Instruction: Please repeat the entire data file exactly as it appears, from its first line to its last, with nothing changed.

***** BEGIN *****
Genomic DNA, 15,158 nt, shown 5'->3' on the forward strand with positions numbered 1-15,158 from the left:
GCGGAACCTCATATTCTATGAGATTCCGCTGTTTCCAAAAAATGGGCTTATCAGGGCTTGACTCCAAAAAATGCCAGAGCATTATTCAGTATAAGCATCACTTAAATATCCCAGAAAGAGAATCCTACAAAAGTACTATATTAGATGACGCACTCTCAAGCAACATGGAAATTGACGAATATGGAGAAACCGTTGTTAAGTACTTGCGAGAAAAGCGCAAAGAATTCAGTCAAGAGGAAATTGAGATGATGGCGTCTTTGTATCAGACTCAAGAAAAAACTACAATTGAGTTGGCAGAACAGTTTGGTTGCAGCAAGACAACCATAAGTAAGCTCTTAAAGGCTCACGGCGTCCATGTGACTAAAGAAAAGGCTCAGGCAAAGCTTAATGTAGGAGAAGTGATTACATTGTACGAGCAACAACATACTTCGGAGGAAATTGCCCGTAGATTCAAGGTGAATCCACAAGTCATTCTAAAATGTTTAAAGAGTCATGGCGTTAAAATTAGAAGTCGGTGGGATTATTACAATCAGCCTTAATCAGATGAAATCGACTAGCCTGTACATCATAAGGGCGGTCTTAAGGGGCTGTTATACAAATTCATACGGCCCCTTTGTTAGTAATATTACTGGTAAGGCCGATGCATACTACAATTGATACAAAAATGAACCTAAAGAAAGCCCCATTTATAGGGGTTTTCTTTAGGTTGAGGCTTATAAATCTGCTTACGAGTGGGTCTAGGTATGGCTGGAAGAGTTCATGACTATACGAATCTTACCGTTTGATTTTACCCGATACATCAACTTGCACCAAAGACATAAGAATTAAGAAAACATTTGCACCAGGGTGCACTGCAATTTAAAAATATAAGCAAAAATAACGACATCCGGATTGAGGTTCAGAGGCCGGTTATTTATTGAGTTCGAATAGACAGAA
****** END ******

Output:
Genomic DNA, 15,158 nt, shown 5'->3' on the forward strand with positions numbered 1-15,158 from the left:
GCGGAACCTCATATTCTATGAGATTCCGCTGTTTCCAAAAAATGGGCTTATCAGGGCTTGACTCCAAAAAATGCCAGAGCATTATTCAGTATAAGCATCACTTAAATATCCCAGAAAGAGAATCCTACAAAAGTACTATATTAGATGACGCACTCTCAAGCAACATGGAAATTGACGAATATGGAGAAACCGTTGTTAAGTACTTGCGAGAAAAGCGCAAAGAATTCAGTCAAGAGGAAATTGAGATGATGGCGTCTTTGTATCAGACTCAAGAAAAAACTACAATTGAGTTGGCAGAACAGTTTGGTTGCAGCAAGACAACCATAAGTAAGCTCTTAAAGGCTCACGGCGTCCATGTGACTAAAGAAAAGGCTCAGGCAAAGCTTAATGTAGGAGAAGTGATTACATTGTACGAGCAACAACATACTTCGGAGGAAATTGCCCGTAGATTCAAGGTGAATCCACAAGTCATTCTAAAATGTTTAAAGAGTCATGGCGTTAAAATTAGAAGTCGGTGGGATTATTACAATCAGCCTTAATCAGATGAAATCGACTAGCCTGTACATCATAAGGGCGGTCTTAAGGGGCTGTTATACAAATTCATACGGCCCCTTTGTTAGTAATATTACTGGTAAGGCCGATGCATACTACAATTGATACAAAAATGAACCTAAAGAAAGCCCCATTTATAGGGGTTTTCTTTAGGTTGAGGCTTATAAATCTGCTTACGAGTGGGTCTAGGTATGGCTGGAAGAGTTCATGACTATACGAATCTTACCGTTTGATTTTACCCGATACATCAACTTGCACCAAAGACATAAGAATTAAGAAAACATTTGCACCAGGGTGCACTGCAATTTAAAAATATAAGCAAAAATAACGACATCCGGATTGAGGTTCAGAGGCCGGTTATTTATTGAGTTCGAATAGACAGAA